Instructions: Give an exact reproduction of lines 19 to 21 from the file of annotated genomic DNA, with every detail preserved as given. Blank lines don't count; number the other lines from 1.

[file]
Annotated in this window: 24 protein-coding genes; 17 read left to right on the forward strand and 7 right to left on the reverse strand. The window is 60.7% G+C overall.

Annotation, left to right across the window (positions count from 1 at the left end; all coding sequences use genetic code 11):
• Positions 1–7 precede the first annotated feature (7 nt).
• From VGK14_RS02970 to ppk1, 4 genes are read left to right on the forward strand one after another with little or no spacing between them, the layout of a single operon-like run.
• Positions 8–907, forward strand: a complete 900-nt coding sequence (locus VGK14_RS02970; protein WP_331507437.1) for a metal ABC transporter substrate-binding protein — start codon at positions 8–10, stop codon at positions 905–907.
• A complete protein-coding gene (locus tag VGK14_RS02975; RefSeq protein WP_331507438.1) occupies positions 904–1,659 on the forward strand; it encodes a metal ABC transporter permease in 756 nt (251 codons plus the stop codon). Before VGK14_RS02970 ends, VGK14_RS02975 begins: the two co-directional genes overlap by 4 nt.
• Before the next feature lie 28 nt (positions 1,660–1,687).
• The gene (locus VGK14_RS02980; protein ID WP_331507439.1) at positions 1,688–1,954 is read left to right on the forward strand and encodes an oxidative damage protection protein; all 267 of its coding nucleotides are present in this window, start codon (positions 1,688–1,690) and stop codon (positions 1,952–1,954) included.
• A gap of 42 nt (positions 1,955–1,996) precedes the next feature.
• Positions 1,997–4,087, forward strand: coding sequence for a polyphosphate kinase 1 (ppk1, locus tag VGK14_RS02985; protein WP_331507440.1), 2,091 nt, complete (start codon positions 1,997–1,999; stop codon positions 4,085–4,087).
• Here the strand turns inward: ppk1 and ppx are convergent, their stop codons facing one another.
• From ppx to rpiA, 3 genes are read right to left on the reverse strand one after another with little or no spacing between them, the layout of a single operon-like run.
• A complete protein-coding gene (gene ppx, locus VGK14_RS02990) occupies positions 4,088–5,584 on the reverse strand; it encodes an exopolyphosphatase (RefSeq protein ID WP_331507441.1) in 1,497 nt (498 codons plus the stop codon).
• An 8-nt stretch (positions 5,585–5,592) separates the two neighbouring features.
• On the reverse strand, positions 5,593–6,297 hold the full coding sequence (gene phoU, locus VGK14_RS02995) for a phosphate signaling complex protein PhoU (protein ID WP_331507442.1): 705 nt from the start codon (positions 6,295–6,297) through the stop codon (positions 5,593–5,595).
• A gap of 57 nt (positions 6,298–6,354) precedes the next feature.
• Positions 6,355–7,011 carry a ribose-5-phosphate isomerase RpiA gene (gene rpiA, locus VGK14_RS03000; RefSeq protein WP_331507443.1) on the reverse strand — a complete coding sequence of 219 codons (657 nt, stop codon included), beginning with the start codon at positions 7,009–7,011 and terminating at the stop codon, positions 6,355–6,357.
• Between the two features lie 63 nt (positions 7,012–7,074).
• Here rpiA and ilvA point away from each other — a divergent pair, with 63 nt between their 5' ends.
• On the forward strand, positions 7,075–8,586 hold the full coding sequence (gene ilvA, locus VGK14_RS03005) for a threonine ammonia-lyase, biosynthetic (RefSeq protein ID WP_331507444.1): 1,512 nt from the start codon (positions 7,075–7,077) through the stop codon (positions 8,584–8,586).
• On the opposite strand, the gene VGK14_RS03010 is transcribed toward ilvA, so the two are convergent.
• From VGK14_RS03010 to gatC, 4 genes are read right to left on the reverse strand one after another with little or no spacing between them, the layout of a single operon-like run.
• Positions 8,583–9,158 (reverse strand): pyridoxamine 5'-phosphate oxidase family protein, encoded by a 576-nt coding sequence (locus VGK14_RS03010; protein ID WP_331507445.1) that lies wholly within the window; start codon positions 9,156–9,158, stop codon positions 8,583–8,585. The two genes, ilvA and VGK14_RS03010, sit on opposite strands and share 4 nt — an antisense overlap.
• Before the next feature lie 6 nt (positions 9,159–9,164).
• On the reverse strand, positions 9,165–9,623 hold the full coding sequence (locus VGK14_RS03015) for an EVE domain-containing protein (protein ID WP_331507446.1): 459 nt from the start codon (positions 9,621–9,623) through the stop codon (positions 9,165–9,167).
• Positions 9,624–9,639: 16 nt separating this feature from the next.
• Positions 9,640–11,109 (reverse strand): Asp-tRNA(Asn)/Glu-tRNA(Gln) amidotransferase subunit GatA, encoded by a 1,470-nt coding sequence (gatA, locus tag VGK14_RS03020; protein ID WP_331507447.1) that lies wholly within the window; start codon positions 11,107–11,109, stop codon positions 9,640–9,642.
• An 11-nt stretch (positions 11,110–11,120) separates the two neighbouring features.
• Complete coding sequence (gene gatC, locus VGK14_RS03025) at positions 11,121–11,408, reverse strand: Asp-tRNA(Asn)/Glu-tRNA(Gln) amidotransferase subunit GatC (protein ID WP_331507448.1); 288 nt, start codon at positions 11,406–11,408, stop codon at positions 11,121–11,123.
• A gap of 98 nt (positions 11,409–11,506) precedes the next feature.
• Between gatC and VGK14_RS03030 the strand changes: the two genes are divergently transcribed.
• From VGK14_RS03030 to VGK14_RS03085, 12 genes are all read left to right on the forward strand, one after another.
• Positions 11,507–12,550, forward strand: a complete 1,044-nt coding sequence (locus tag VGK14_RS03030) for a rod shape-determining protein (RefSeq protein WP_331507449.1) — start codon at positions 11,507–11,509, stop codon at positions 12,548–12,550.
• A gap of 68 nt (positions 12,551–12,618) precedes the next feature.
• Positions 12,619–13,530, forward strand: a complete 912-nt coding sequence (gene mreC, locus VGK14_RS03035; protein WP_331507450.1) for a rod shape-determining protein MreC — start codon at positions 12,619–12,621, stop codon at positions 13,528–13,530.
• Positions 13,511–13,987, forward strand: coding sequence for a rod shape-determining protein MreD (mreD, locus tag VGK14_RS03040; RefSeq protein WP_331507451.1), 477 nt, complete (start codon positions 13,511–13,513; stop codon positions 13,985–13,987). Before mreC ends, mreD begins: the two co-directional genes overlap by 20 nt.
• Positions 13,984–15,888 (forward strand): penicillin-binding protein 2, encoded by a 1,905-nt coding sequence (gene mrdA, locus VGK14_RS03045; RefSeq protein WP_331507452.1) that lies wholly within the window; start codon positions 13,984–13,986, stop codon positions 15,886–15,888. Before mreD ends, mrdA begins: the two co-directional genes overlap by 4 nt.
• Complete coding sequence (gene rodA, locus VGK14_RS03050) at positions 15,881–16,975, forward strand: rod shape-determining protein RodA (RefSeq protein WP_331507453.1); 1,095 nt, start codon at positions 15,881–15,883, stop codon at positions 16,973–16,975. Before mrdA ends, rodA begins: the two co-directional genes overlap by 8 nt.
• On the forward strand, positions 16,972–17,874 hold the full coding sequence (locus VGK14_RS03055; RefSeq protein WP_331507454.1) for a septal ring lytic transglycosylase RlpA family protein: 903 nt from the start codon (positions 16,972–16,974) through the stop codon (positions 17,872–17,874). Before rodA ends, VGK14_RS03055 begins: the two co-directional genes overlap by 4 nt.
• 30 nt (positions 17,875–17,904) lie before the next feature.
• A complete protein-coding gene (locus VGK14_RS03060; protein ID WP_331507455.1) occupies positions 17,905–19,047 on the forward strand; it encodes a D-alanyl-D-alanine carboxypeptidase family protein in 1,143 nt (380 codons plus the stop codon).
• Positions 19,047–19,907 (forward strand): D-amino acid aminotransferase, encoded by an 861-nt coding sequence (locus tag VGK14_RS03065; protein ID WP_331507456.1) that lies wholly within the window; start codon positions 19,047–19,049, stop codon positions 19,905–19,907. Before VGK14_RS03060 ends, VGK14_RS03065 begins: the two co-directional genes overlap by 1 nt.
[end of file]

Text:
• Here rpiA and ilvA point away from each other — a divergent pair, with 63 nt between their 5' ends.
• On the forward strand, positions 7,075–8,586 hold the full coding sequence (gene ilvA, locus VGK14_RS03005) for a threonine ammonia-lyase, biosynthetic (RefSeq protein ID WP_331507444.1): 1,512 nt from the start codon (positions 7,075–7,077) through the stop codon (positions 8,584–8,586).
• On the opposite strand, the gene VGK14_RS03010 is transcribed toward ilvA, so the two are convergent.